The Most Magnificent Thing
by Ashley Spires
The first thing you will notice about The Most Magnificent Thing is the quirky art style. The main character, a little girl, is drawn with a large head and body and pencil thin arms and legs. Her “best friend in the whole wide world” is her dog, drawn in the same style without any softness. The background is mainly black and white line drawing. This is not an art style that typically attracts me to a picture book, but it is the perfect backdrop for this story.
The main character is described as a “regular girl” and remains unnamed. This is the story of how she makes the most magnificent thing ever. Her project turns out to not be as easy as she anticipates, but she perseveres through various versions to the point of total frustration. She works through her anger, redirects her experimentation, building on her past failures, and in the end is satisfied with the results.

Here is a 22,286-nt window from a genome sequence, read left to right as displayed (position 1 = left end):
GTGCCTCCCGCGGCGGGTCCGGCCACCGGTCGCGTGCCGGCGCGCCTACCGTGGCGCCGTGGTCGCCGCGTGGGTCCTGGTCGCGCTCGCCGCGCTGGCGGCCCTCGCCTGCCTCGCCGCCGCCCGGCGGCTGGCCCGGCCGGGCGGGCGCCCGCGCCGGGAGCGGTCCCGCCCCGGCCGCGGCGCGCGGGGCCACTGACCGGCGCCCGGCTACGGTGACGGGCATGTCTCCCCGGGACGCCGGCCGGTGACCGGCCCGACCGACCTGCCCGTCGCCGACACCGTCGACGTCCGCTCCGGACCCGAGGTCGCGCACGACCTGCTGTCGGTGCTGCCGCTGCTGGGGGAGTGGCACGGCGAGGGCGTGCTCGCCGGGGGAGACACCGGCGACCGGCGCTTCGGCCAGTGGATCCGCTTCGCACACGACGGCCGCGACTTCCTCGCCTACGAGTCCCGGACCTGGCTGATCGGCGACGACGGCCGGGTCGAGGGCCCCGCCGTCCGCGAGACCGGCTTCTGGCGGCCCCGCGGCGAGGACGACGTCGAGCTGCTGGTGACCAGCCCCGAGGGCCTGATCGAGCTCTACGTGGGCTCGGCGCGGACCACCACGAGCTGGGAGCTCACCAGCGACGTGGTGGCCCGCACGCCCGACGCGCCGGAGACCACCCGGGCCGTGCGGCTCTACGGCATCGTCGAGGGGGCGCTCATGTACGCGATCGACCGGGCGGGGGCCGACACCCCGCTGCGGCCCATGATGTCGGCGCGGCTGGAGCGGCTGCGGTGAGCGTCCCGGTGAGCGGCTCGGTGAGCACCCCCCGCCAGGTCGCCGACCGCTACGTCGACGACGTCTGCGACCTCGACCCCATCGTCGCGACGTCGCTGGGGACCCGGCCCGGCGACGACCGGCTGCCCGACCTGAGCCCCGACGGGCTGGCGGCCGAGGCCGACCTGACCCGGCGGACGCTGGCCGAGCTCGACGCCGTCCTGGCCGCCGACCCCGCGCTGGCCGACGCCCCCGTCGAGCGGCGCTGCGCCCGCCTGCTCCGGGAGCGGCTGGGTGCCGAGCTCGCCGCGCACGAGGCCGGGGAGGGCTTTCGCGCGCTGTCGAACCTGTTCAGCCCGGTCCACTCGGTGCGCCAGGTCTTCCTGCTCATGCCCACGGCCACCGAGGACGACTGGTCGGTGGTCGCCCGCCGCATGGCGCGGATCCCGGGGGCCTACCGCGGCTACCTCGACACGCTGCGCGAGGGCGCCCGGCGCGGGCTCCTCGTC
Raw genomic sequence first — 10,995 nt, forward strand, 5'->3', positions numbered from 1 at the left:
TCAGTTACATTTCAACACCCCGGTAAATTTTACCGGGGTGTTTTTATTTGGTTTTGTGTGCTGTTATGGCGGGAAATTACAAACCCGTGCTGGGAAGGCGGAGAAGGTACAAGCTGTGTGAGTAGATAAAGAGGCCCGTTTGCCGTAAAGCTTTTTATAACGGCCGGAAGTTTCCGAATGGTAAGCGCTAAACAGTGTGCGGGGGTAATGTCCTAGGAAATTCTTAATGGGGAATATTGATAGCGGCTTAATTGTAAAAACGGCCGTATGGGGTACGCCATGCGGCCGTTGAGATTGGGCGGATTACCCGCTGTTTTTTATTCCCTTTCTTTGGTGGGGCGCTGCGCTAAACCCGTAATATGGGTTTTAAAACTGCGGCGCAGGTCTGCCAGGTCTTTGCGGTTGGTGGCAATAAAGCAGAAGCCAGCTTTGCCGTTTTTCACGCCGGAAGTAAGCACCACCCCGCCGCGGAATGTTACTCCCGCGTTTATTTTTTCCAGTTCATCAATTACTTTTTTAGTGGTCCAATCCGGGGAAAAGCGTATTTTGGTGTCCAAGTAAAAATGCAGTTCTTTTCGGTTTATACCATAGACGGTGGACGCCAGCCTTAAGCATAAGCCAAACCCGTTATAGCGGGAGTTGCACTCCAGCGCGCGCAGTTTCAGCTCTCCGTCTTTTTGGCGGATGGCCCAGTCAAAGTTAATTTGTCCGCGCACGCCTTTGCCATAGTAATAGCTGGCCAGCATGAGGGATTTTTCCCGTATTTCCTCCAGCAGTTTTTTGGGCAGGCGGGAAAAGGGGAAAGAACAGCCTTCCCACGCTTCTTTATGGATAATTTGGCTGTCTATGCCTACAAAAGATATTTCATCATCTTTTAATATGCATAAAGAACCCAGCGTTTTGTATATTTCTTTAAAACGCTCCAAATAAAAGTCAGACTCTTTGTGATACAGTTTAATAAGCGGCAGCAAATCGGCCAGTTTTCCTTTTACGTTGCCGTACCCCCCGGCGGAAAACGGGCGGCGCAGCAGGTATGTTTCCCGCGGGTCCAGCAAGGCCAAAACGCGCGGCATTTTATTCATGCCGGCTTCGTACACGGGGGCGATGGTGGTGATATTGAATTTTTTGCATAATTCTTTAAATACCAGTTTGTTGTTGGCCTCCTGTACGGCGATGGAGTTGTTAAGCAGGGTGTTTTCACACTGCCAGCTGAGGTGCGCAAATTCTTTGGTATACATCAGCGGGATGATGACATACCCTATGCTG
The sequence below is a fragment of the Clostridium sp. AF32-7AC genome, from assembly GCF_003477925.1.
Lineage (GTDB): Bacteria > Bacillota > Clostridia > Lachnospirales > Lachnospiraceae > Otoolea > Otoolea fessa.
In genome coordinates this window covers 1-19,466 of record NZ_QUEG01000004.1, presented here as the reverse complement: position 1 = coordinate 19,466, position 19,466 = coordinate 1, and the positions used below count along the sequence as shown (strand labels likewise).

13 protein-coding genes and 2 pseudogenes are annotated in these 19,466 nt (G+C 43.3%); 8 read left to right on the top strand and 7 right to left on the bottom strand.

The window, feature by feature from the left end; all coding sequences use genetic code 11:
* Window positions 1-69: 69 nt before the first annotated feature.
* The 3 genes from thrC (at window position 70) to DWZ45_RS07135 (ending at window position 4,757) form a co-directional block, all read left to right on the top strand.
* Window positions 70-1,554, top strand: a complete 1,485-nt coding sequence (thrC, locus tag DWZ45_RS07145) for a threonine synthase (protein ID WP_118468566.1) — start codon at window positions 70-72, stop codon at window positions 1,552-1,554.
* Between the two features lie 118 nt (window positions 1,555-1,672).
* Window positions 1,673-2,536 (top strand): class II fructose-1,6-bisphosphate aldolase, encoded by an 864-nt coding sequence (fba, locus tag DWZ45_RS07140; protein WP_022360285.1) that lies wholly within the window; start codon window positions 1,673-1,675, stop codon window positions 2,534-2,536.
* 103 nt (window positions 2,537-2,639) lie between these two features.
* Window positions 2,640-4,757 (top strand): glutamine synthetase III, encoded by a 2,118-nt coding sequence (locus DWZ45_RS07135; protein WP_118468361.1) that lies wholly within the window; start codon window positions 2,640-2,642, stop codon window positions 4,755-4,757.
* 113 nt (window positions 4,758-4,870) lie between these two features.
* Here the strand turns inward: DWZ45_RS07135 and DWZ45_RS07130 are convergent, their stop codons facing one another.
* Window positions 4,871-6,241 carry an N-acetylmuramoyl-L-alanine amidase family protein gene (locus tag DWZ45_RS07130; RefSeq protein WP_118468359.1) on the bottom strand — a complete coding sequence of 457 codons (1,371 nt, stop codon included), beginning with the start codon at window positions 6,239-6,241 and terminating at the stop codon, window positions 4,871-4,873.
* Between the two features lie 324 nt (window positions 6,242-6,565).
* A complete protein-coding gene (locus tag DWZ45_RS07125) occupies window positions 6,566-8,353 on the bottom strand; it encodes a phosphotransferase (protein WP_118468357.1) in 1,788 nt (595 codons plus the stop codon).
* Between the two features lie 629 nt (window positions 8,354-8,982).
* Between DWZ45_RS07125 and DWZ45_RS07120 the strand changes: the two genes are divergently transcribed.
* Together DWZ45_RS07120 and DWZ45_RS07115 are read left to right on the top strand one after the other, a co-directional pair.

I really enjoyed reading this story and wished I had a child with me to share the experience. The Most Magnificent Thing opens up a wealth of opportunities for discussions about creativity, experimentation, success, failure, and persistence. It would be fun to read to a classroom or an individual child.
I would like to extend my thanks to netgalley.com and to Kids Can Press for giving me the opportunity to read this book in exchange for an honest review.
Category: Children’s Fiction
Notes: Ages—3-7 years
Publication: April 1, 2014—Kids Can Press